The incidence of sudden sensorineural hearing loss is 1 per 5000 every year. This refers to nerve damage versus an ear infection with middle ear fluid. It is likely to strike adults in their 40s and 50s, although we have seen it in much younger and older individuals. Audiogram will usually reveal a 30 dB loss in 3 continuous frequencies that is sensorineural in nature. It is usually unexplained, although sometimes related to a viral upper respiratory tract infection, vascular disease, ototoxic drugs, brain tumor, autoimmune disease, or Meniere’s disease.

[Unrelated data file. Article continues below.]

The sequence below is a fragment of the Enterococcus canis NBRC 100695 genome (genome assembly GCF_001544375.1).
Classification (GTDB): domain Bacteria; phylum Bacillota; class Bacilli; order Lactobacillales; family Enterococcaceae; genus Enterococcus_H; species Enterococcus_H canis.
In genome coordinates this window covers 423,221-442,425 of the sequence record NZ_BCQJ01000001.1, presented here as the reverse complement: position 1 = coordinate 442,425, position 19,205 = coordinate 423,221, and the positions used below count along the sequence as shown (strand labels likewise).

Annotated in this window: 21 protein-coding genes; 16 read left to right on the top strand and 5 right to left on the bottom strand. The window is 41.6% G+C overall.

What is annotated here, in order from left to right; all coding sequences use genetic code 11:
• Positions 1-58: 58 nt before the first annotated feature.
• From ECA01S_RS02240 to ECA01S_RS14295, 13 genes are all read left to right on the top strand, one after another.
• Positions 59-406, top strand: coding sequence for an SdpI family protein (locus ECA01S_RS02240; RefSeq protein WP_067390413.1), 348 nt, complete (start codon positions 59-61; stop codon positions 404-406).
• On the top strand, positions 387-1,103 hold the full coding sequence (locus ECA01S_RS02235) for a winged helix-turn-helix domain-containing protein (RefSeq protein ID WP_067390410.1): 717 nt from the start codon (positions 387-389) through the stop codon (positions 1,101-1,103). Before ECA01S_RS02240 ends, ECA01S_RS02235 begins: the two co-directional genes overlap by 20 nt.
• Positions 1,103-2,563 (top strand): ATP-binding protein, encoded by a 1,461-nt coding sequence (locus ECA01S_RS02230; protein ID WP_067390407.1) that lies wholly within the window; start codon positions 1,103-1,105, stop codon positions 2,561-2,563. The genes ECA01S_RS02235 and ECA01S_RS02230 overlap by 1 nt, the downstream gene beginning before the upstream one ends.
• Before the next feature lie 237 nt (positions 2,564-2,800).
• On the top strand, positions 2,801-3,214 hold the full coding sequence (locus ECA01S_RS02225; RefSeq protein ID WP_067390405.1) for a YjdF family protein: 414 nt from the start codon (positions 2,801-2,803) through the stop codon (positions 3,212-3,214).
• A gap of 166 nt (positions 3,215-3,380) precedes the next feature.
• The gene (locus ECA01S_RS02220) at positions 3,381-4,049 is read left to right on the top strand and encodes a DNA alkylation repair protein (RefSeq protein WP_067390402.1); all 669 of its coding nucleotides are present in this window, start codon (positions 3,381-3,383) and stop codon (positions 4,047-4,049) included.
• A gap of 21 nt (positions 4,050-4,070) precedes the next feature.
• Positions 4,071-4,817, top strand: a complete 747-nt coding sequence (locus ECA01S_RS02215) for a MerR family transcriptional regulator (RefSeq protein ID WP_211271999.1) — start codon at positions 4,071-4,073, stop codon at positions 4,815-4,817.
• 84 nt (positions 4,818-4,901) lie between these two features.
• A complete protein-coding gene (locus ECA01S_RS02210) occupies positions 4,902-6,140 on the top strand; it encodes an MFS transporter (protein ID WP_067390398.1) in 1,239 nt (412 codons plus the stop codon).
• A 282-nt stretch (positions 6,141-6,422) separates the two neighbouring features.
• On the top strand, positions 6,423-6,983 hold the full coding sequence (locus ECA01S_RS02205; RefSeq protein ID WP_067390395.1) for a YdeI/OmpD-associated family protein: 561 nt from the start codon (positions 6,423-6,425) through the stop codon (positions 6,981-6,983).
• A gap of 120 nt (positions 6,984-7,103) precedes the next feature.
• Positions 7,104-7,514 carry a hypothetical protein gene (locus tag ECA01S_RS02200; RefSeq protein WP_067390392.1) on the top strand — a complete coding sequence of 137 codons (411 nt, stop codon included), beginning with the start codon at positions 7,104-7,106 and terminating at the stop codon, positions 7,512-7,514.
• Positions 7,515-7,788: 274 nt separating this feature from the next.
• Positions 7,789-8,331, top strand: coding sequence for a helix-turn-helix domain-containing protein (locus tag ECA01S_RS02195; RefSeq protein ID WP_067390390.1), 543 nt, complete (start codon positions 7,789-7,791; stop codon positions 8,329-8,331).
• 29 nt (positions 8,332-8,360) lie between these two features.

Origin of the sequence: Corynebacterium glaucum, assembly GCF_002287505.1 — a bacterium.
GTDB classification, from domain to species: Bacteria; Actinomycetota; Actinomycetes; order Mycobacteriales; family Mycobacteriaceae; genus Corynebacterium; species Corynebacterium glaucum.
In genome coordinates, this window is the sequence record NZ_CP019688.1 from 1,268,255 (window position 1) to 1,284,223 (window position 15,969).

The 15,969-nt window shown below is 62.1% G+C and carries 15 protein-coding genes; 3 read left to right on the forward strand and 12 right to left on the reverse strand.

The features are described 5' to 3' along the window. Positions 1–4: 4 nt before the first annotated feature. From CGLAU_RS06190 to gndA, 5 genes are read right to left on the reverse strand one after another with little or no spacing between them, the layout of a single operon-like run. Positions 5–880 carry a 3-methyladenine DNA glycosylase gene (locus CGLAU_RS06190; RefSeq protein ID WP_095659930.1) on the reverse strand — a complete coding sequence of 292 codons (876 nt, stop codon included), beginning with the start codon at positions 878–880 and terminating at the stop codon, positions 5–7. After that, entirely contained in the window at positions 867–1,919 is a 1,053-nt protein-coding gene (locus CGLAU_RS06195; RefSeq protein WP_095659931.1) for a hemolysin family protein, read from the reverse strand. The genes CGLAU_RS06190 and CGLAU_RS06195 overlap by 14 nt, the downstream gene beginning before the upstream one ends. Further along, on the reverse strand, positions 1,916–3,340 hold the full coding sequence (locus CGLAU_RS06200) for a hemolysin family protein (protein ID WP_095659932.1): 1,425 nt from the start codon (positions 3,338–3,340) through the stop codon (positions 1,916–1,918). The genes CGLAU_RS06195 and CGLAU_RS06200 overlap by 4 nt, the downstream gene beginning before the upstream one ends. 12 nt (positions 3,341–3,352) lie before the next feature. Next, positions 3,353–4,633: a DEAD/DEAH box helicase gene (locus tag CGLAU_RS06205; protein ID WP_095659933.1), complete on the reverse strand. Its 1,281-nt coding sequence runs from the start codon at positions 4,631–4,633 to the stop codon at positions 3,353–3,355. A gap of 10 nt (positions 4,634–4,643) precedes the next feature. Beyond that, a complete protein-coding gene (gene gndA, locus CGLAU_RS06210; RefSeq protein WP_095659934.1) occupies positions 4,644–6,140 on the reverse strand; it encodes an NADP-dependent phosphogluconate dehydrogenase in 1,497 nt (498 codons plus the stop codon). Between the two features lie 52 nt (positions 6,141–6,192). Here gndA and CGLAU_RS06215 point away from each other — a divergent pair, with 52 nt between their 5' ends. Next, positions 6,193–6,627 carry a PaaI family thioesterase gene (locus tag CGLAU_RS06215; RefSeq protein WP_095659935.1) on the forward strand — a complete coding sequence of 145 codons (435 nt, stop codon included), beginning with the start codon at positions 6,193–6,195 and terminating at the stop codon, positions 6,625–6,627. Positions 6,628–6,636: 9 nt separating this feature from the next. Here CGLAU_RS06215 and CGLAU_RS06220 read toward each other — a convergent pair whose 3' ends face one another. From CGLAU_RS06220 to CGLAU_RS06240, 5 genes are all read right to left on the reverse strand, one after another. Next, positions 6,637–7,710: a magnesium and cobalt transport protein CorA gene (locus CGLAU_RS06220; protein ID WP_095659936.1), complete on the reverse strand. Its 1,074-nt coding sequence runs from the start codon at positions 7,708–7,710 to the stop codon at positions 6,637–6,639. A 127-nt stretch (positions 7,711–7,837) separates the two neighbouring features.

Ear exam is normal with no middle ear fluid or infection apparent. Patients typically wake up with this one morning or notice it over the day when they are trying to use the phone.
Sometimes patients may notice a loud pop before the hearing diminishes. Patients with sudden hearing loss may also become dizzy with tinnitus (ringing/roaring/chirping sounds). If this were to occur, one would suspect underlying Meniere’s disease as well.
Treatment should be initiated within the first week or two from onset of symptoms to improve prognosis. Early intervention is critical. Those with mild sudden hearing loss have a good prognosis. Moderate sudden hearing impairment patients require early treatment with oral steroids and/or steroid ear perfusions to improve the likelihood of recovery. Severe sudden hearing loss patients have a less favourable prognosis despite treatment. Additional workup may include lab tests, vestibular tests, and MRI brain based on clinical course.